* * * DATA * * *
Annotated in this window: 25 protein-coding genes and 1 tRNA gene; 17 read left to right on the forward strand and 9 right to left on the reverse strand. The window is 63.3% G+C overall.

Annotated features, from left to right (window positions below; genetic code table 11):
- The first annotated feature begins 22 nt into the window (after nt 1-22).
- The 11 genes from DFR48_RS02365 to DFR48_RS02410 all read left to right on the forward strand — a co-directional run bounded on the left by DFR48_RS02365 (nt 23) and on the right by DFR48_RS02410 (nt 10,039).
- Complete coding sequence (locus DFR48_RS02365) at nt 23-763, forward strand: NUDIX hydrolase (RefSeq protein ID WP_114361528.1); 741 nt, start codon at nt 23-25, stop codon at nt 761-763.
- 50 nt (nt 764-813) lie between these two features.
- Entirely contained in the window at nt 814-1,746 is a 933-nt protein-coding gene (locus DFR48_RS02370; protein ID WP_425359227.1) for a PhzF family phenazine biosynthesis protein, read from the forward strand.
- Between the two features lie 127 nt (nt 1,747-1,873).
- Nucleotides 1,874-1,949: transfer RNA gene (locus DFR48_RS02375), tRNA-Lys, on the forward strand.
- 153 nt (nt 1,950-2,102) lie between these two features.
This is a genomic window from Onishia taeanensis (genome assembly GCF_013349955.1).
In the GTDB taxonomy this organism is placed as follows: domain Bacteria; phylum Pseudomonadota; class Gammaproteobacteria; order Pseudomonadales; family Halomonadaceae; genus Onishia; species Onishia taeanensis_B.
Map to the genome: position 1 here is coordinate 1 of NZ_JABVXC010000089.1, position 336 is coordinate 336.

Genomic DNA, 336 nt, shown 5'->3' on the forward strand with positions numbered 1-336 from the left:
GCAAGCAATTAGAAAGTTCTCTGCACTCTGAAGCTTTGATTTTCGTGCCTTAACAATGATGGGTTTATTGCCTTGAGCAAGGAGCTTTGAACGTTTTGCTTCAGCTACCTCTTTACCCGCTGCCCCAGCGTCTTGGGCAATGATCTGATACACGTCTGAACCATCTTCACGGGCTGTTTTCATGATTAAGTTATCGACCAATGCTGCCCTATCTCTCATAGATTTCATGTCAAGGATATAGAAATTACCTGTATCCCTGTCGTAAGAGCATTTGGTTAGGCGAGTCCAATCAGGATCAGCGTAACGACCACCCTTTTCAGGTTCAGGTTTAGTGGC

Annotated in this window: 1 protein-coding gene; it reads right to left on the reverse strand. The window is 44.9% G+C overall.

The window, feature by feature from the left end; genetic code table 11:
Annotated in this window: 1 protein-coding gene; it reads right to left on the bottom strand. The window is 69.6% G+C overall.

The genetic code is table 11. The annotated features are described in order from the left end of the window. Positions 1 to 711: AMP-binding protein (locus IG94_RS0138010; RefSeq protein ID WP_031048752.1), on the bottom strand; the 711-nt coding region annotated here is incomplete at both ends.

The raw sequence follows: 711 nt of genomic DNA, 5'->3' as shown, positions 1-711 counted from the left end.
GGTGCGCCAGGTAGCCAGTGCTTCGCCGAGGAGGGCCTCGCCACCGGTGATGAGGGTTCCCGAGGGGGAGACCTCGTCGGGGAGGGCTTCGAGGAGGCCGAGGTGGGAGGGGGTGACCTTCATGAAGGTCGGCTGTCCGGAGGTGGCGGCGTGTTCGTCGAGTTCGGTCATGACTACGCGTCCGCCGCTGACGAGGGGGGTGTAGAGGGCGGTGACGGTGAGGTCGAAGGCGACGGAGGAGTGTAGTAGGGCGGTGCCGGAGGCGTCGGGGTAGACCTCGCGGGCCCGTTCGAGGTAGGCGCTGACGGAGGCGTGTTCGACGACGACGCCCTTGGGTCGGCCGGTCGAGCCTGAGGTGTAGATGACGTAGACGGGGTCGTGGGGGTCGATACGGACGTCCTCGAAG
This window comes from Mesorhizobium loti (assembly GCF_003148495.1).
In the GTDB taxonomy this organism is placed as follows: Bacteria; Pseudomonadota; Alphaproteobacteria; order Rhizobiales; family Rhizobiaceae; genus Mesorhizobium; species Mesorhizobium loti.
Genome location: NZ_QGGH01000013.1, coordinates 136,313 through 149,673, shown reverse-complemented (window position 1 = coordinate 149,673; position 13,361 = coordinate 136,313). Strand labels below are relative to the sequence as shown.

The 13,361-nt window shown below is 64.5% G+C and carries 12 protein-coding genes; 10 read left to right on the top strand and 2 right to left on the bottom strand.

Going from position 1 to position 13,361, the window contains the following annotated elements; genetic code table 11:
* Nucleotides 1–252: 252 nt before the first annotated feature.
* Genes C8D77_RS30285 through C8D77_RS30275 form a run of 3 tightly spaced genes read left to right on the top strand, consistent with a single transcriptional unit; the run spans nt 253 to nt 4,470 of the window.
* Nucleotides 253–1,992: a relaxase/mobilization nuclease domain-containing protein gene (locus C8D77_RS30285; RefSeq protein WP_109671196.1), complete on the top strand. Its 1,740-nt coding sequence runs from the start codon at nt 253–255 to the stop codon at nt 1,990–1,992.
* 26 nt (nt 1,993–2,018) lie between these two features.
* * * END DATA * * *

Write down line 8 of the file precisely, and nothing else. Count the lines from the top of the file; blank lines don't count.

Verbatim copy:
- Between the two features lie 127 nt (nt 1,747-1,873).